I think this counts as a pun, even without doing a pun-joke.
The above sent by Andréa, who particularly notes Tom Waits getting mentioned, saying “Never thought I’d see HIM in a comic – made my day!”. And one of your editors had the pleasure of taking a couple classes from Professor Lance Rips, who liked to point out that his name constitutes a complete sentence.
Meant to post this earlier.
I learned the word prodigal in the context of the Parable of the Prodigal Son, and thought it meant something like all the characteristics of the guy in the story – wandering, absent, returning after a long absence and acting all entitled, etc, all packaged in that one word. Only much later did I start seeing contexts that wouldn’t support all of that meaning, and learned the base sense spending money or resources freely and recklessly; wastefully extravagant.
And then discovered that was what it meant in the Parable, too. But there had not been enough help from the context to make that choice clear! And this fits the philosopher’s point that, if your informant points to a rabbit and says gavagai, maybe they are telling you the word means rabbit — but maybe it means finger.
Funny just for the absurdity of it.
K and I were in minor disagreement over whether the word-play element here is pun-like enough to count as an OY. “Neg/Q Scope Ambiguity” is certainly there potentially in the 3rd panel; but it’s not clearly intentional, and even less the point of the gag.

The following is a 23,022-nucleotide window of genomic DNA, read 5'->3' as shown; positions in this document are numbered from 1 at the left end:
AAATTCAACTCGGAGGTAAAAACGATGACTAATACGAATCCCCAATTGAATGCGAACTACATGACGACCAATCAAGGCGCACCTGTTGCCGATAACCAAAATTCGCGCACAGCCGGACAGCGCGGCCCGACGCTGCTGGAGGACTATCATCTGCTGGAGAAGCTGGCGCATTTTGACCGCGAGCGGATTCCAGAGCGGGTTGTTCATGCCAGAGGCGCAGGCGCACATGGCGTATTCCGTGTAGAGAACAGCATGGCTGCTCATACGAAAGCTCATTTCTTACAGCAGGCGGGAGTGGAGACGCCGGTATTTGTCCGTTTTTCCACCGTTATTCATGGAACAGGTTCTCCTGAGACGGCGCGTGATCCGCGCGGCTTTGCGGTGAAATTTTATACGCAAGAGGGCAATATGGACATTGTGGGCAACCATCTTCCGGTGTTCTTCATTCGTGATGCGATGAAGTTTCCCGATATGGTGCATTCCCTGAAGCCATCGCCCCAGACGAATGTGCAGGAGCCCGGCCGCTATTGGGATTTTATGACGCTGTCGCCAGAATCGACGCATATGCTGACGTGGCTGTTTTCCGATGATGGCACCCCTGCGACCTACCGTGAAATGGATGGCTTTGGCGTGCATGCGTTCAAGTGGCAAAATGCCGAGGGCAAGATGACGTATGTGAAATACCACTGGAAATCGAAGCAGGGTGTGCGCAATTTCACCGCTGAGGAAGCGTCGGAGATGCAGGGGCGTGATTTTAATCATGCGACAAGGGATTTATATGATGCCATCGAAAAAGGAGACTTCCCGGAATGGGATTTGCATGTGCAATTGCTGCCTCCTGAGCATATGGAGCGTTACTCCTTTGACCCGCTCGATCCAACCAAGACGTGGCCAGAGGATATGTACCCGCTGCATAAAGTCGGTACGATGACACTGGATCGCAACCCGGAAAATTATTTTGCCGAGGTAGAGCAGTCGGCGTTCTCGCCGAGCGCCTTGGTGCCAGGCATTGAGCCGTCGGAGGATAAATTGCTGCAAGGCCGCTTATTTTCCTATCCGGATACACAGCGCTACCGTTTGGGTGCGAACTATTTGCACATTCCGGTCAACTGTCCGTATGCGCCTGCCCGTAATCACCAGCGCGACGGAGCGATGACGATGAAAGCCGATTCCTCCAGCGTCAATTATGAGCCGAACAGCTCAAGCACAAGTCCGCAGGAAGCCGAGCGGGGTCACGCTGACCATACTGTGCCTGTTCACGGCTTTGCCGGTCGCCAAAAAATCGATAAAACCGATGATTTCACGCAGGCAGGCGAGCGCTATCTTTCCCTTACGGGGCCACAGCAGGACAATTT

This Moderately Confused sent in by Rob is in what we might dub the “foibles funnies” genre:
Out of season
Two funny bits that seem like they might belong more to winter publication. The Kliban of course is a reprint from ages ago, so that makes sense. And the Liz Climo is funny any time. Also noticed by Andréa and used in a comment!
(If you think the Carolyn Hax column where this appeared might explain it, you can try this freebie link and read it for yourself. But I thought the connection was barely discernible.)
Afterthought. — This had already been in the queue for about a week, with the title “Whatting their whats?” as still shown, when I happened on this Frog Applause and wanted to postscript it for the wording.
Home, sweet home
Thanks to Andréa for this subtle groaner:
Sources say that either the exclamation “Great Scott” is not attached to any particular person with that name; or else may be associated with Sir Walter Scott, or with U.S. General Winfield Scott. But here, with the talk of Antarctica and the South Pole, surely they intend some kind of glance at famous and unfortunate polar explorer Robert F Scott?
And another from Andréa, who calls this “Barely an oy”. Also fodder for you dialectologists out there.
I did literally LOL! But filing it with the OYs for the word play.
Now the rainman gave me two cures Then he said, “Jump right in” The one was Texas medicine The other was just railroad gin An’ like a fool I mixed them An’ it strangled up my mind An’ now people just get uglier An’ I have no sense of time
Writing prompt: That’s a *winch*. Why is that a better pun than a *wrench* would have been?
Well, there’s a good OY on the left, and a good LOL on the right, and I’m feeling too lazy to get out the cropper, so let’s print it twice, once today, and once yesterday or tomorrow.
Not a huge LOL, but Tiger and Punkinhead here are reproducing a classic problem in the literature of logical representation, going back to Bertrand Russell.
An Arlo-LOL from Divad who says “I’ve got a pretty good guess what was on Arlo’s mind (in general), but I’m trying to not picture what he’s specifically thinking.”
“Zzz-mailing” makes it worth it…